Wedding Makeup Tips from the Experts
How to master your makeup for a walk down the aisle—either on your own or in the hands of a pro.
Written By: Erin Byers Murray
Photographers: Amy Nicole Photography
Makeup artist Jennifer French, the founder behind One10 Makeup, says her team of 17 artists worked on 200 weddings in 2015—which, to us, means she’s got plenty of street cred when it comes to making brides look their best. Whether you have plans to hire a makeup artist or set off on your own, she offers up a few smart tips for creating a long-lasting look.
If doing your own makeup feels daunting, a makeup artist is worth every penny. And it doesn’t matter if they come with a referral or if you find them online, French recommends asking a few key questions before you commit.
Do they provide airbrush makeup, and if so, is that the way to go?
A quick consultation should provide the answer, says French. While some bride’s definitely benefit from the long-term application, those with dry or flaky skin might want to consider skipping it.
How much experience do they have with bridal?
Some makeup artists focus on editorial work, which is a whole different playing field, says French. Look for an individual or a team that does bridal work regularly—they’ll know how to make your look work for the camera and have a clear idea of how to work with your other vendors.
Should I do a trial run?
Practice makes perfect—unless you and the artist feel confident that they can handle your needs without too much effort.
Because you’ll likely be photographed more on this day than any other, it’s time to amp things up. “You’ll want to wear more blush or bronzer than you normally would, otherwise, you’ll tend to look washed out,” advises French. Stick with a color that is about two shades darker than your natural undertones. And don’t forget the lips. Even if you don’t wear lip color on a daily basis, French says “it makes you look healthier in pictures.” Lastly: Line those brows. “You want to see your eyebrows in the photos,” she adds—pick a shadow that’s a shade or two darker than your brow color and use it to lightly fill them in.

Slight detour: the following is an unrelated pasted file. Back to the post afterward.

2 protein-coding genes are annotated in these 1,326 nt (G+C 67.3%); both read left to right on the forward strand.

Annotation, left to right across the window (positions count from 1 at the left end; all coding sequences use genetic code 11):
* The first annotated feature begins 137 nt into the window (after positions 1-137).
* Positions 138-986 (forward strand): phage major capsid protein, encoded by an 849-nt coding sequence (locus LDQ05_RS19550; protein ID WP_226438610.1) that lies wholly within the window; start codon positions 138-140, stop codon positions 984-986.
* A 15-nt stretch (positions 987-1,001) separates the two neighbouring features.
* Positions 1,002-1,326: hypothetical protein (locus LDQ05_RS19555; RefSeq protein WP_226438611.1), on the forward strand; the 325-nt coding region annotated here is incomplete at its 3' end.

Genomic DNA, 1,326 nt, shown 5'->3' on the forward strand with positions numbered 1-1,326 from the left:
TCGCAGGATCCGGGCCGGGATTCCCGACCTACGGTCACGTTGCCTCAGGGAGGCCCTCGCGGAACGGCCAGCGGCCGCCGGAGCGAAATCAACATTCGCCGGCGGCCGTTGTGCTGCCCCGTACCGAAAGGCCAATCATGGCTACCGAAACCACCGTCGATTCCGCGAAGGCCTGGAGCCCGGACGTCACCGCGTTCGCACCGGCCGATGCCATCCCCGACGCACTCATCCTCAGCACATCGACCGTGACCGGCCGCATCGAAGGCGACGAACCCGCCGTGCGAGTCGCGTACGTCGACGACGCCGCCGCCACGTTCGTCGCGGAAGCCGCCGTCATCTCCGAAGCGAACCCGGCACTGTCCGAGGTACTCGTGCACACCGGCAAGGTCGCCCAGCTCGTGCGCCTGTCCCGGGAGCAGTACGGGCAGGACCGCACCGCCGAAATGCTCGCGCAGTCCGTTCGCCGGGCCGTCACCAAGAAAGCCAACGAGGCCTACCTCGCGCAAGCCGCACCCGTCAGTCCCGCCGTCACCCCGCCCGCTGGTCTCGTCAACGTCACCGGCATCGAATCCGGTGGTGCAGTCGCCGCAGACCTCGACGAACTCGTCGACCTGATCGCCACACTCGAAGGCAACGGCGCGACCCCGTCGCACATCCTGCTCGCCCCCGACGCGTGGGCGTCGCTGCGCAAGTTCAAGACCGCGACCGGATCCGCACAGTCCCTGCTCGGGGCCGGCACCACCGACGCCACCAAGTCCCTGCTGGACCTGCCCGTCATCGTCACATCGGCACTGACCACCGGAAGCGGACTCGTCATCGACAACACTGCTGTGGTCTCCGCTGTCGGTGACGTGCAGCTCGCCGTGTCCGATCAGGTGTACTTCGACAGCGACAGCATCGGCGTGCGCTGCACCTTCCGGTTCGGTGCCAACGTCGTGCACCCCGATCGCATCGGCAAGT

French says that when working with a makeup artist, it’s great to bring images of a celebrity you want to emulate—but even better is to bring a photo of yourself donning a look that you love.
French has literally tried just about everything on the market.
Mascara: L’Oreal Paris Voluminous Original Waterproof Mascara.
Foundation: Avoid products that have talc, which creates a flash-back glare in photos. Make Up For Ever ultra HD fluid foundation and translucent pressed powder will keep the look lasting all day.
Eyeliner: Inglot Cosmetics AMC Eyeliner Gel, #77 is a black, cream liner that is both sweat- and cry-proof.
“Prepping the skin prior to your makeup application can make or break the look,” says French. Hydration is the most important factor, which is why her team recommends Glam Glo Thirsty Mud. Start using it twice weekly for six to eight weeks before the big day. “It’s magic in a jar,” she says.
French recommends falsies—so long as they’re properly measured and glued on. Terrified of a full set? Try individual lashes that go on a few at a time. “No matter what you use, be sure to measure and trim them before you peel off the strip or apply any glue,” she stresses.
No need to pull together a whole makeup bag for the ceremony and reception. Instead, carry a few key touch-up items, like your lip color, blotting papers, and a small bit of bronzer. “Reapply the lip color and bronzer right before the big photo opps, like before you head down the aisle and when you’re posing for portraits,” adds French.